Read more on Pregnancy, Birth & Baby website

Giving birth - first stage of labour

Find out what happens during the first stage of labour.

Read more on Pregnancy, Birth & Baby website

Making a birth plan

Many expectant parents develop a written plan covering what they would like to happen during labour and birth. Know what to include if you create your own plan.

Read more on Pregnancy, Birth & Baby website

Labour and birth classes

Labour and birthing classes (also called antenatal classes) will help you prepare for the birth of your baby. Learn here about the different classes available.

Read more on Pregnancy, Birth & Baby website

Having a baby at a birthing centre

Birthing centres are usually more home-like than hospitals and are run by midwives. In some centres, water birth is an option.

Read more on Pregnancy, Birth & Baby website

Pregnancy care & birth at birth centres | Raising Children Network

Birth centres support healthy women with low-risk pregnancies to give birth in a home-like environment. Pregnancy care at birth centres is led by midwives.

Read more on website

VBAC: vaginal birth after caesarean | Raising Children Network

For many women, vaginal birth after caesarean – VBAC – is a safe and positive way to have a baby. Our guide explains VBAC’s possible benefits and risks.

Read more on website

Premature birth: emotional preparation | Raising Children Network

If you know your baby will be born early, you can prepare yourself mentally and emotionally. Practise relaxation and take a tour of the NICU. Find out more.

Read more on website

What happens to your body in childbirth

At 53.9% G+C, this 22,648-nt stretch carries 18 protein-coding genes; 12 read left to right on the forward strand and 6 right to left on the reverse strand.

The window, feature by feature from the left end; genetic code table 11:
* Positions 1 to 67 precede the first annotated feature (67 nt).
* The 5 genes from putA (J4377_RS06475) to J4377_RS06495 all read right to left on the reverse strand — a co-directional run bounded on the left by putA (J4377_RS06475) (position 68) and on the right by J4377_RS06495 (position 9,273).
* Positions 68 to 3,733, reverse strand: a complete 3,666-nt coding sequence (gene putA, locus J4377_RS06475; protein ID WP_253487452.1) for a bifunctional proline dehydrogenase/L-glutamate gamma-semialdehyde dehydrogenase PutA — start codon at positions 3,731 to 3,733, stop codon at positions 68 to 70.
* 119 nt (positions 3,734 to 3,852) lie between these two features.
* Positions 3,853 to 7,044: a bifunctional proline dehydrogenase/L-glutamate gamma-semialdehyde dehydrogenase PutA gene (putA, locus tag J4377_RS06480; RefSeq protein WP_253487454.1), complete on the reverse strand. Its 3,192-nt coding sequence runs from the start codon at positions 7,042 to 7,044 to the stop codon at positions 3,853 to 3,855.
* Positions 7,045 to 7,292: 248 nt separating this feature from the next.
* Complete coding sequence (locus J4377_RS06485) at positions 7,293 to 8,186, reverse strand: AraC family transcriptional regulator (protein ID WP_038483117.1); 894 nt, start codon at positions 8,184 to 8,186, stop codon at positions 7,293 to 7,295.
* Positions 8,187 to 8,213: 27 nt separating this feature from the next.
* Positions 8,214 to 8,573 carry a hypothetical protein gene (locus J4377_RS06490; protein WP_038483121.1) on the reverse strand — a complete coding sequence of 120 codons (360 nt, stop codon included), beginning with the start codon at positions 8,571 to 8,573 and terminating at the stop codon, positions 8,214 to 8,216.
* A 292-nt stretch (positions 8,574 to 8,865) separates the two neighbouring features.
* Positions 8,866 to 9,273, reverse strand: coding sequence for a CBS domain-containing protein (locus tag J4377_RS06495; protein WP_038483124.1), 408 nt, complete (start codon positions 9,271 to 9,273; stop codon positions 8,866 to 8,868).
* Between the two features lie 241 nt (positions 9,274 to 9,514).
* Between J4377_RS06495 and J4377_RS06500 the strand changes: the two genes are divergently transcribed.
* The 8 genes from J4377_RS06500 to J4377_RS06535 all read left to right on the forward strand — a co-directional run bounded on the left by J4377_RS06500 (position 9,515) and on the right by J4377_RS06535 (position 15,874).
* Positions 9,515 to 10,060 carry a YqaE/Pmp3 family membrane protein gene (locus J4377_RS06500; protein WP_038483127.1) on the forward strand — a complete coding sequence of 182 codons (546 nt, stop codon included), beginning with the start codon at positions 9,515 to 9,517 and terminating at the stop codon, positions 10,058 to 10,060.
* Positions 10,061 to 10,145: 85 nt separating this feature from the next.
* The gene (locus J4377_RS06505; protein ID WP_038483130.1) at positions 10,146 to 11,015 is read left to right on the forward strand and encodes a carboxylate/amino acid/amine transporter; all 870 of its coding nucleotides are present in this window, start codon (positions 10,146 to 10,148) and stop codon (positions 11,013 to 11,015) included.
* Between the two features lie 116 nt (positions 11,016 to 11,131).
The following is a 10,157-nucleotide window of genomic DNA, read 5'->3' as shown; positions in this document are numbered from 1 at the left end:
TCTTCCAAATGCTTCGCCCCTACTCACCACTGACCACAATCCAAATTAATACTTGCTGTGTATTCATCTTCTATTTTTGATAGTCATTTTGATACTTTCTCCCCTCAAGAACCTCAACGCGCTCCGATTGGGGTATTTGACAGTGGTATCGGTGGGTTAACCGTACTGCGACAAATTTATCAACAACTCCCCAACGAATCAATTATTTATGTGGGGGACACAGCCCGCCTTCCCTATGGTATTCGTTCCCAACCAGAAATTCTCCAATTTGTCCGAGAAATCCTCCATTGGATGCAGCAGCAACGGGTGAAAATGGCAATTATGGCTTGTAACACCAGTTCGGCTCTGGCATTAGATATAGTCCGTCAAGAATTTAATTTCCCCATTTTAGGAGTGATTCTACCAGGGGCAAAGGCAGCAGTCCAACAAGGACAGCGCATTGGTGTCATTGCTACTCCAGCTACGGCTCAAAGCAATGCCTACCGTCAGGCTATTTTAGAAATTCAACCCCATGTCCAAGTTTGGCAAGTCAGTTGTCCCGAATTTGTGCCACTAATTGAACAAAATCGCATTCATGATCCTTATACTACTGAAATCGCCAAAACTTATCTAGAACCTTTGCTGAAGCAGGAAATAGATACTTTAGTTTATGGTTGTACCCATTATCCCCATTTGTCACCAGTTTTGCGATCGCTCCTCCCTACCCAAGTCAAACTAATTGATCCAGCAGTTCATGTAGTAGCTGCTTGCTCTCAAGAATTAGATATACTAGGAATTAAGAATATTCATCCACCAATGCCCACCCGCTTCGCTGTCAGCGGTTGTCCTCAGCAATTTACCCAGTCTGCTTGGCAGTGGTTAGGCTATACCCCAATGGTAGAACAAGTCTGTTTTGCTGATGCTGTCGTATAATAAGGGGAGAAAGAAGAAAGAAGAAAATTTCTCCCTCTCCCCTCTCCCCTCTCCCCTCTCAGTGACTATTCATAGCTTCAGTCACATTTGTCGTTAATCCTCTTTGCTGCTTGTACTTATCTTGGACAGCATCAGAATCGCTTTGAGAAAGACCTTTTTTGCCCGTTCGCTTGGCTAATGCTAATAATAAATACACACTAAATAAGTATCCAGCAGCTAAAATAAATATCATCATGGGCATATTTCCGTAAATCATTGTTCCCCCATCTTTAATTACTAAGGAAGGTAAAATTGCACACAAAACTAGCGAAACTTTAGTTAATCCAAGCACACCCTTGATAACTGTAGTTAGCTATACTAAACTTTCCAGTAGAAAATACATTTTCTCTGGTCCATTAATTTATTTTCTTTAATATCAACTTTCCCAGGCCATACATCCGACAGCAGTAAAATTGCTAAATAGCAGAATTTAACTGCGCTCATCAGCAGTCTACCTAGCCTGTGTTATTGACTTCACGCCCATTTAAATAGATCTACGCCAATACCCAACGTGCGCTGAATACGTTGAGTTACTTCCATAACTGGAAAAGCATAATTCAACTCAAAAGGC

During childbirth, the body’s hormones and muscles, as well as the shape of the pelvis, all work together to bring the baby safely into the world.

Read more on Pregnancy, Birth & Baby website

Dads: premature birth and premature babies | Raising Children Network

After a premature birth, it can be hard for dads. Our dads guide to premature babies and birth covers feelings, bonding, and getting involved with your baby.

Read more on website

Call us and speak to a Maternal Child Health Nurse for personal advice and guidance.

Need further advice or guidance from our maternal child health nurses?

This information is for your general information and use only and is not intended to be used as medical advice and should not be used to diagnose, treat, cure or prevent any medical condition, nor should it be used for therapeutic purposes.

The information is not a substitute for independent professional advice and should not be used as an alternative to professional health care. If you have a particular medical problem, please consult a healthcare professional.

Except as permitted under the Copyright Act 1968, this publication or any part of it may not be reproduced, altered, adapted, stored and/or distributed in any form or by any means without the prior written permission of Healthdirect Australia.